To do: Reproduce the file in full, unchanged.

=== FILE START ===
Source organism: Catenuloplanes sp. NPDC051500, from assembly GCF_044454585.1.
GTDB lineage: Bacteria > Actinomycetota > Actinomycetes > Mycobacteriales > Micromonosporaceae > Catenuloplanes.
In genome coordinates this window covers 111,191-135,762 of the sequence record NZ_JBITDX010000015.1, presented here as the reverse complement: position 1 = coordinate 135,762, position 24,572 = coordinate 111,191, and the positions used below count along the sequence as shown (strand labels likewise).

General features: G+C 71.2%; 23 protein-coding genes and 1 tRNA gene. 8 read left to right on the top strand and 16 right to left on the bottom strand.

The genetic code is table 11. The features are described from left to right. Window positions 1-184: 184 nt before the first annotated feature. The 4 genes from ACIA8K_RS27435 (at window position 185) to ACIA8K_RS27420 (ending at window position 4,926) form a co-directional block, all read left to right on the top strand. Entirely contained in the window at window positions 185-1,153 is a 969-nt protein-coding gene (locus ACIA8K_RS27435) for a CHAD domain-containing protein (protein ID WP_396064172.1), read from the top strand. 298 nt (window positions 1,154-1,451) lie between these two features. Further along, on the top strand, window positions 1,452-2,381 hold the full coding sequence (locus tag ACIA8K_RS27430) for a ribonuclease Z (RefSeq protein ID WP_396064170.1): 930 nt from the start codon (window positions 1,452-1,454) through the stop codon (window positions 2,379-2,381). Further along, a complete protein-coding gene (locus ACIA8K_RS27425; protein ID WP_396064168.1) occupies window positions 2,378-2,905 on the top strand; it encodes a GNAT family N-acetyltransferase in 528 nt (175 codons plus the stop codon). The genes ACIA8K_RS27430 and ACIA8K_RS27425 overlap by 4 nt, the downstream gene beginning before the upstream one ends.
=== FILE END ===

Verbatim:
Source organism: Catenuloplanes sp. NPDC051500, from assembly GCF_044454585.1.
GTDB lineage: Bacteria > Actinomycetota > Actinomycetes > Mycobacteriales > Micromonosporaceae > Catenuloplanes.
In genome coordinates this window covers 111,191-135,762 of the sequence record NZ_JBITDX010000015.1, presented here as the reverse complement: position 1 = coordinate 135,762, position 24,572 = coordinate 111,191, and the positions used below count along the sequence as shown (strand labels likewise).

General features: G+C 71.2%; 23 protein-coding genes and 1 tRNA gene. 8 read left to right on the top strand and 16 right to left on the bottom strand.

The genetic code is table 11. The features are described from left to right. Window positions 1-184: 184 nt before the first annotated feature. The 4 genes from ACIA8K_RS27435 (at window position 185) to ACIA8K_RS27420 (ending at window position 4,926) form a co-directional block, all read left to right on the top strand. Entirely contained in the window at window positions 185-1,153 is a 969-nt protein-coding gene (locus ACIA8K_RS27435) for a CHAD domain-containing protein (protein ID WP_396064172.1), read from the top strand. 298 nt (window positions 1,154-1,451) lie between these two features. Further along, on the top strand, window positions 1,452-2,381 hold the full coding sequence (locus tag ACIA8K_RS27430) for a ribonuclease Z (RefSeq protein ID WP_396064170.1): 930 nt from the start codon (window positions 1,452-1,454) through the stop codon (window positions 2,379-2,381). Further along, a complete protein-coding gene (locus ACIA8K_RS27425; protein ID WP_396064168.1) occupies window positions 2,378-2,905 on the top strand; it encodes a GNAT family N-acetyltransferase in 528 nt (175 codons plus the stop codon). The genes ACIA8K_RS27430 and ACIA8K_RS27425 overlap by 4 nt, the downstream gene beginning before the upstream one ends.